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Reviewed by:
  • Zapatistas: Rebellion from the Grassroots
  • Michael D. Kirkpatrick
Alex Khasnabish, Zapatistas: Rebellion from the Grassroots (Black Point, NS and Winnipeg: Fernwood Publishing 2010)

The early 1990s were a difficult time for many on the left. The collapse of the Soviet Bloc as an alternative model to capitalism, the electoral defeat of the Sandinistas in Nicaragua, and the proclamations of free market triumphalism deprived many of hope for the future of socialist projects. It was a time when only author Gabriel García Márquez seemed prepared to defend the Cuban Revolution and when Mexican political commentator Jorge Casteñeda denounced the aspirations of the armed left in Latin America as “utopia unarmed.” From this apparent gloom emerged a new vision emanating from the Lacandón Jungle in the Mexican state of Chiapas. Alex Khasnabish’s Zapatistas: Rebellion from the Grassroots to the Global examines the regional, national, and global appeal of the Zapatista Army of National Liberation (ezln), which took up arms against the Mexican state on the first of January 1994 after a decade-long period of clandestine organizing.

Khasnabish’s work is part of the new “Rebel” book series from Fernwood Publishing. This rebel qualifier essentially defines the parameters of his analysis. That is to say, the book seeks to analyze the Zapatistas as a rebel movement on their own terms, which permits Khasnabish to demonstrate their political uniqueness in the post-Cold War era. Immediately after the ezln’s New Year’s uprising which seized a number of cities in Chiapas, the Mexican state denounced the masked insurgents as narco-traffickers and terrorists. Khasnabish rejects this claim and places the ezln within a historical heritage of rebellion in Mexico which permitted them to be “adopted by Mexican and international civil society as rebels with all the allure, legitimacy, and righteousness [End Page 223] the term implies.” (2) Khasnabish spends no time theorizing the rebel characteristic or placing it in conversation with works such as Eric Hobsbawm’s classic Primitive Rebels that sought to historicize the rebel mystique of pertinent figures such as Pancho Villa. Rather, he takes the Zapatistas’ rebel status as given and places it alongside indigenous resistance to Spanish colonization since the 16th century, the proceres of Mexican Independence, and the martyred folk heroes of the Mexican Revolution. In this way, Khasnabish views the Zapatistas as part of a revolutionary pantheon buried deep within Mexican history.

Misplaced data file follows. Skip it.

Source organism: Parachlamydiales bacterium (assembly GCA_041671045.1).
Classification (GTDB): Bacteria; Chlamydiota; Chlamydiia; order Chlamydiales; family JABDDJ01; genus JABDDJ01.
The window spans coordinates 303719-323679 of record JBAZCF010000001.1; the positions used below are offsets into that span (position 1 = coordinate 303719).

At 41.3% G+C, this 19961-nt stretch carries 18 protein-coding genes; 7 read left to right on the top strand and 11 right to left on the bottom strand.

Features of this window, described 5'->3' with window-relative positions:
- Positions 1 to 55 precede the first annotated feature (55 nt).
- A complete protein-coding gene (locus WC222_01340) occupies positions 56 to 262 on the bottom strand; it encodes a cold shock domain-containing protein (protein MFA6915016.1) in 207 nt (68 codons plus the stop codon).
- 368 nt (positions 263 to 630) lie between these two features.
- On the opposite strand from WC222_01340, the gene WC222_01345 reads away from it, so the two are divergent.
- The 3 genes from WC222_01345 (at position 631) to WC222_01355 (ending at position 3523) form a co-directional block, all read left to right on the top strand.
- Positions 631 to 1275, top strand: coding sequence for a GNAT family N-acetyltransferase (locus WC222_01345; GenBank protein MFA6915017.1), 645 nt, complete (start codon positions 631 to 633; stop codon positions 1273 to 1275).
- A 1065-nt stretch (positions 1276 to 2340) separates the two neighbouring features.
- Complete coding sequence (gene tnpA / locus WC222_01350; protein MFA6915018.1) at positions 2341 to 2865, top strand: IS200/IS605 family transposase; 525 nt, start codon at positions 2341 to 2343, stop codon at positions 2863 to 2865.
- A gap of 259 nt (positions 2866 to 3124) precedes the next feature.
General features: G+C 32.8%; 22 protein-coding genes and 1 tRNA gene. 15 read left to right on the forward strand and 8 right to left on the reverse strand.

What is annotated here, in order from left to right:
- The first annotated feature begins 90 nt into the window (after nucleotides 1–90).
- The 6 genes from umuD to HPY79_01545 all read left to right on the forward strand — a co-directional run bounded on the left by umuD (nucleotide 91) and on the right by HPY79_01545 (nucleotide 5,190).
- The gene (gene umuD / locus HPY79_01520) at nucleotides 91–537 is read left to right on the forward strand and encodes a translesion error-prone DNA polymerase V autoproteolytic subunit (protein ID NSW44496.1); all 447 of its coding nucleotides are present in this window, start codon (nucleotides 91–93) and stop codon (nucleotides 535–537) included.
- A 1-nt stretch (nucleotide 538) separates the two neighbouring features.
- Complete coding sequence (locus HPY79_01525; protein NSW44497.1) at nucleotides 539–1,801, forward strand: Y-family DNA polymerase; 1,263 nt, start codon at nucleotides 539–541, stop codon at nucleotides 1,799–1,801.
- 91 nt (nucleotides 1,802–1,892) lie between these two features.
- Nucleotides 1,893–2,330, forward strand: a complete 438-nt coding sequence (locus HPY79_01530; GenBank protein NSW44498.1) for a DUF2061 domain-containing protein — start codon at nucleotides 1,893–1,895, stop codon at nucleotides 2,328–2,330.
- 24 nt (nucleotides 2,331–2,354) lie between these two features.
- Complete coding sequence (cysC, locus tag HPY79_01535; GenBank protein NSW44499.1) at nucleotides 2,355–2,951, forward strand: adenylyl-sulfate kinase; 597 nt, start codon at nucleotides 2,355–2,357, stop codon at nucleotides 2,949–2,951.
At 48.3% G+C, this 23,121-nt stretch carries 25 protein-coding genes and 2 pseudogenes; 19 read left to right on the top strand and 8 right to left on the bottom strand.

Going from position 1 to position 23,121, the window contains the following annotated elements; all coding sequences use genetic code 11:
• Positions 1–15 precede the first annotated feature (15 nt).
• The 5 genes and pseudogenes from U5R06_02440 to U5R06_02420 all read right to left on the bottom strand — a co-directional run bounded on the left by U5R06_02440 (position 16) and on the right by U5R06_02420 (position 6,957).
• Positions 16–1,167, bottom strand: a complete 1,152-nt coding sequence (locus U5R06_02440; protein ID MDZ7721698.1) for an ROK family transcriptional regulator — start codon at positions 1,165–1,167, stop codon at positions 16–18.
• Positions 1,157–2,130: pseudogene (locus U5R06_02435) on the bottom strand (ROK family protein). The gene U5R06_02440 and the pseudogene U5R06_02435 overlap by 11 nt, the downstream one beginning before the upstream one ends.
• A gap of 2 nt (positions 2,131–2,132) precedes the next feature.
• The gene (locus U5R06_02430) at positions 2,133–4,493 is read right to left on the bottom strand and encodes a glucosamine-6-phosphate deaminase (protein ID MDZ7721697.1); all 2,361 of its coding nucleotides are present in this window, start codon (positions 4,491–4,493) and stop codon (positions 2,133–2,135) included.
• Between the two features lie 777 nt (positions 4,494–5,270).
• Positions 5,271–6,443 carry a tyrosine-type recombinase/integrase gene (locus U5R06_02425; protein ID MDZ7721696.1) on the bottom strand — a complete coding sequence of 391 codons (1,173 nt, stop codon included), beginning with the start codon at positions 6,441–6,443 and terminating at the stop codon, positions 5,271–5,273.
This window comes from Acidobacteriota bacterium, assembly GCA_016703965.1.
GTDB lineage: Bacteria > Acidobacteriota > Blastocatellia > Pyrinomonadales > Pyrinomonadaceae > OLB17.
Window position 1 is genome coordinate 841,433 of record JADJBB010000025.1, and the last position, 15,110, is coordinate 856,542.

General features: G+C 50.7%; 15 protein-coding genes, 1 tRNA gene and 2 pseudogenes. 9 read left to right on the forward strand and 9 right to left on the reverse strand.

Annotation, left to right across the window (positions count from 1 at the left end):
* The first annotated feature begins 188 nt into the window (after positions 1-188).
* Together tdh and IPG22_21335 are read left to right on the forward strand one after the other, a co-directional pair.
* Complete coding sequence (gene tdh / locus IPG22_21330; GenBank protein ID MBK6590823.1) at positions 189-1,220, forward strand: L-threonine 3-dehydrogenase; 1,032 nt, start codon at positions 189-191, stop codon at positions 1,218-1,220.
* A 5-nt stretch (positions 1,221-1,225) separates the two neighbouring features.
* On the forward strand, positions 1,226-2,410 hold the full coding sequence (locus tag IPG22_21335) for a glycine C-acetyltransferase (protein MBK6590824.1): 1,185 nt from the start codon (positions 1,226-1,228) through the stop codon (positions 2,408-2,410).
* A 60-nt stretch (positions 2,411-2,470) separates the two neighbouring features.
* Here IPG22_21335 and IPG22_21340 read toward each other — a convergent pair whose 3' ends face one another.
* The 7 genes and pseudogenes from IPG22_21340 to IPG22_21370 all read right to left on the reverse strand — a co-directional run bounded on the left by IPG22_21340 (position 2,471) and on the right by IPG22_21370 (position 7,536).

Khasnabish argues that the trans-generational ruling clique that formed the Institutional Revolutionary Party (pri), which ruled Mexico in slightly different guises from the late 1920s until 2000, tried “laying claim to a revolutionary legacy they had actively sought to subvert” (44) so as to legitimize their efforts at state formation. And armed with appropriated revolutionary iconography, the pri set upon a corporatist model through which they quelled dissent by way of co-optation. The author suggests the corporatist state experienced difficulty perpetuating its claims to the revolutionary heritage as it was crippled by successive crises after the so-called Golden Age of the 1930s to the 1960s. Indeed, structural adjustment programs and the default of 1982 revealed that the pri’s association with the Revolution was ideologically bankrupt and its corporatist model was incapable of subsisting. The neoliberal technocrats’ coup de grâce that ended any pretenses to being the inheritors of the revolutionary tradition was the implementation of nafta, ostensibly guaranteeing Mexico’s entrance into the First World. However, nafta required changes to the Mexican Constitution that threatened small-scale farmers, leading the ezln to take up arms to end what they labeled a “death sentence” for Mexican indigenous people. In so doing, the Zapatistas seriously challenged the legitimacy of the established order in Mexico by rejecting the continued usurpation of symbols of the Revolution by those who betrayed its radical spirit.

After detailing the origins of the Zapatistas, Khasnabish examines their influence as a rebel movement, dedicating a chapter each to the effects that they had on local, national, and international events. Khasnabish’s most compelling contribution is his treatment of Zapatismo as a coherent political philosophy, for it is here that their rebel significance resides. Khasnabish views Zapatismo as an alternative to...


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pp. 223-225
Launched on MUSE
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